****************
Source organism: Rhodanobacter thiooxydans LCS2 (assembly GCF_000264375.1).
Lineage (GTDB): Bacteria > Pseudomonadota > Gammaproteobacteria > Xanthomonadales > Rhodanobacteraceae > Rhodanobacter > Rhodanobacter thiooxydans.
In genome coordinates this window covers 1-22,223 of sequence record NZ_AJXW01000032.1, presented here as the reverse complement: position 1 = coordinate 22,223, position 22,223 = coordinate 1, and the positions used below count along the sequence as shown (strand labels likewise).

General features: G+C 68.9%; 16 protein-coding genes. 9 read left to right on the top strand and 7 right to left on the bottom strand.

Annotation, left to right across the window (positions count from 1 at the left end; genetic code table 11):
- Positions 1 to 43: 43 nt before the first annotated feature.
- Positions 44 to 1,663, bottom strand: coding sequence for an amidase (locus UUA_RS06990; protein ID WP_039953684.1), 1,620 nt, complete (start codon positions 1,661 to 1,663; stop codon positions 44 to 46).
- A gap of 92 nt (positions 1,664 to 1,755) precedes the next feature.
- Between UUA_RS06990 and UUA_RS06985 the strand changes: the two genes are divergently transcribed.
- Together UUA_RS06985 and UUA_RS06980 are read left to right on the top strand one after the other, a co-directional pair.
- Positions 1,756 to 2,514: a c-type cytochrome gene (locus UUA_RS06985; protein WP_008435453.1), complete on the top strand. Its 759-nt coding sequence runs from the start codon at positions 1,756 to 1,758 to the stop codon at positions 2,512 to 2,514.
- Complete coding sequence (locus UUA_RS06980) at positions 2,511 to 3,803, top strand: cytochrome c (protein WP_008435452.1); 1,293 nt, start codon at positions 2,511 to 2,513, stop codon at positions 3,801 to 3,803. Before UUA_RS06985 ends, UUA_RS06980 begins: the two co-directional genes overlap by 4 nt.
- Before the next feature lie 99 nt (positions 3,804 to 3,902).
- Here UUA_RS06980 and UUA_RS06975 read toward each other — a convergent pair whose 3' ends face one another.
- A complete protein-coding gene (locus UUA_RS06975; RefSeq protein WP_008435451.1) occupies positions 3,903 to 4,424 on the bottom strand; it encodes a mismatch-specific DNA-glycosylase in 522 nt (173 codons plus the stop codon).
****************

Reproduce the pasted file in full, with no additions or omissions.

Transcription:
Source organism: Rhodanobacter thiooxydans LCS2 (assembly GCF_000264375.1).
Lineage (GTDB): Bacteria > Pseudomonadota > Gammaproteobacteria > Xanthomonadales > Rhodanobacteraceae > Rhodanobacter > Rhodanobacter thiooxydans.
In genome coordinates this window covers 1-22,223 of sequence record NZ_AJXW01000032.1, presented here as the reverse complement: position 1 = coordinate 22,223, position 22,223 = coordinate 1, and the positions used below count along the sequence as shown (strand labels likewise).

General features: G+C 68.9%; 16 protein-coding genes. 9 read left to right on the top strand and 7 right to left on the bottom strand.

Annotation, left to right across the window (positions count from 1 at the left end; genetic code table 11):
- Positions 1 to 43: 43 nt before the first annotated feature.
- Positions 44 to 1,663, bottom strand: coding sequence for an amidase (locus UUA_RS06990; protein ID WP_039953684.1), 1,620 nt, complete (start codon positions 1,661 to 1,663; stop codon positions 44 to 46).
- A gap of 92 nt (positions 1,664 to 1,755) precedes the next feature.
- Between UUA_RS06990 and UUA_RS06985 the strand changes: the two genes are divergently transcribed.
- Together UUA_RS06985 and UUA_RS06980 are read left to right on the top strand one after the other, a co-directional pair.
- Positions 1,756 to 2,514: a c-type cytochrome gene (locus UUA_RS06985; protein WP_008435453.1), complete on the top strand. Its 759-nt coding sequence runs from the start codon at positions 1,756 to 1,758 to the stop codon at positions 2,512 to 2,514.
- Complete coding sequence (locus UUA_RS06980) at positions 2,511 to 3,803, top strand: cytochrome c (protein WP_008435452.1); 1,293 nt, start codon at positions 2,511 to 2,513, stop codon at positions 3,801 to 3,803. Before UUA_RS06985 ends, UUA_RS06980 begins: the two co-directional genes overlap by 4 nt.
- Before the next feature lie 99 nt (positions 3,804 to 3,902).
- Here UUA_RS06980 and UUA_RS06975 read toward each other — a convergent pair whose 3' ends face one another.
- A complete protein-coding gene (locus UUA_RS06975; RefSeq protein WP_008435451.1) occupies positions 3,903 to 4,424 on the bottom strand; it encodes a mismatch-specific DNA-glycosylase in 522 nt (173 codons plus the stop codon).